The Innocents trailer
The Innocents is in cinemas nationwide, including an extended run at BFI Southbank, from 13 December. It’s also available on BFI DVD and Blu-ray.
Gothic: The Dark Heart of Film is a major four-month film season at BFI Southbank and across the UK from October 2013 to January 2014.
There’s something special about film. At least before the advent of digital technology, cinema was for the most part an art of the real. True, there was animation, which gave free rein to the imaginary in much the same way as CGI does now. But otherwise, no matter how much it has leaned towards escapism, film has been married, for better or worse, to material reality. It records the existence of surfaces.
Now, that may not take us very far if we’re looking for a detailed or exact representation of thoughts, feelings or the workings of what some call ‘the soul’, let alone a precise delineation of the abstract forces at work in society or the universe. But in the right hands film can still achieve a lot. Think Ingmar Bergman, Carl Dreyer, Éric Rohmer or Buster Keaton, all of whom displayed great expertise in dealing with the inner lives of individuals; think Fritz Lang, Ken Loach, Francesco Rosi or the Rays (yes, both Nick and Satyajit) in terms of the external forces that may shape us.
Film can be perfectly eloquent when it comes to exploring such subjects – just as long as the filmmakers are adept at the art of suggestion. The camera, after all, is basically restricted to showing what is visible.
Which may make it a little surprising that so many films have been concerned with the supernatural. Sound helps no end, of course. If you have a scene where things unseen go bump in the night, the discrepancy – indeed, the tension – between what’s seen and what’s heard provides a great opportunity for the creation of mystery and suspense. We inevitably ask ourselves what’s making the noise and why, and what the noises signify in terms of what’s about to happen.
Filmmakers too have to ask themselves a very basic question: ‘to show or not to show’. That’s always been a matter of crucial importance to anyone wishing to arouse anxiety or fear (or, indeed, desire) in the spectator. Famously, the producer Val Lewton – the mastermind behind such unsettling movies as Cat People (1942), I Walked with a Zombie, The Leopard Man and The Seventh Victim (all 1943) – generally felt it was best not to reveal too much, and I have to confess I’m generally in agreement with him. However expert and inventive an art director, a costume designer or a makeup artist, it’s unlikely they can produce anything as plausible or scary as whatever fetches up in an individual’s imagination.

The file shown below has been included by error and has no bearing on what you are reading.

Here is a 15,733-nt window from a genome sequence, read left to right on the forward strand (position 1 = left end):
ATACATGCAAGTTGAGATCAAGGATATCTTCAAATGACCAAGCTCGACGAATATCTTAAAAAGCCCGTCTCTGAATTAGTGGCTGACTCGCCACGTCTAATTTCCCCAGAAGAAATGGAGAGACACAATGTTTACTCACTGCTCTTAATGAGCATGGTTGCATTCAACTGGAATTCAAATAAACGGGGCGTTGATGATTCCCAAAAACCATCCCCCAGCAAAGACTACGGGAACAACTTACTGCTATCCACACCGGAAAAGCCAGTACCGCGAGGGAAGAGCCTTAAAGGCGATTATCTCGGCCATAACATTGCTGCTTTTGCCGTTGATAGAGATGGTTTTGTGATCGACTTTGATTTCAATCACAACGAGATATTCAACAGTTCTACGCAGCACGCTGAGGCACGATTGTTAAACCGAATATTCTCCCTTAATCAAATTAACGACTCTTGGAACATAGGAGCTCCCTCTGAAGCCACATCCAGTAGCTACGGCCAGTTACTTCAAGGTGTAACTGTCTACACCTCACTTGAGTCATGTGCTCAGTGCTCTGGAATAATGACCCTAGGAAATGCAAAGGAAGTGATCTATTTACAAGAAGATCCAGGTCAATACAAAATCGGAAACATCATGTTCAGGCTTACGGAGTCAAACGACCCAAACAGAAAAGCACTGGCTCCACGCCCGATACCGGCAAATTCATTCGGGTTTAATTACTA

Most of the greatest directors understand this, and know that it’s better to have the audience engage actively and imaginatively with a movie than it is simply to spoon-feed them every morsel of the narrative and expect them, passively, to swallow them whole.
Which brings me – a little belatedly, I confess – to the point I wanted to make, or at least to the film I wanted to make the point about: Jack Clayton’s The Innocents (1961), which the BFI is reviving as part of its Gothic project. It’s widely and, I think, rightly regarded as one of the finest cinematic ghost stories as well as one of the scariest, and that’s not just because it’s an adaptation of one of the greatest ghost stories ever written: Henry James’s The Turn of the Screw. Quite simply, it’s a terrific piece of cinematic craftsmanship, with both its dramatic power and its richness of meaning enhanced by the script, the performances, the location and sets, the camerawork, lighting and editing, and the sound.
I’m not giving too much away by saying this, but it’s interesting to note that Clayton and his partners in creation (including Truman Capote, probably responsible for the wonderful subtlety and precision of the dialogue) chose to negotiate a tricky midway course between the show-everything and show-nothing options. In short, though we don’t always see ghostly presences (even when we are hearing things which suggest their presence), there are times when we see… well, we’re not quite sure what it is that we’re seeing, not quite sure whether it’s real or imagined.
And therein lies the film’s effectiveness. The key to The Innocents’ success as a psychological thriller is a carefully sustained and extremely haunting ambiguity which is reflected in the title itself: who, really, is innocent here? The young orphans committed by their uncaring, absent uncle to the charge of a new governess? The kindly but not especially bright housekeeper, who has kept an eye on them in recent months? Or the governess herself, who comes to suspect that the children have somehow been corrupted by her late predecessor and her lover? Deborah Kerr’s lead performance, certainly, succeeds on so many levels that we are never quite sure how innocent she may be. But then that leads on to more questions.
If we are referring to ‘innocents’, we need then to ask of what, exactly, they are supposed to be innocent? Knowledge? Sin? Something else? That, I’d suggest, remains to be seen.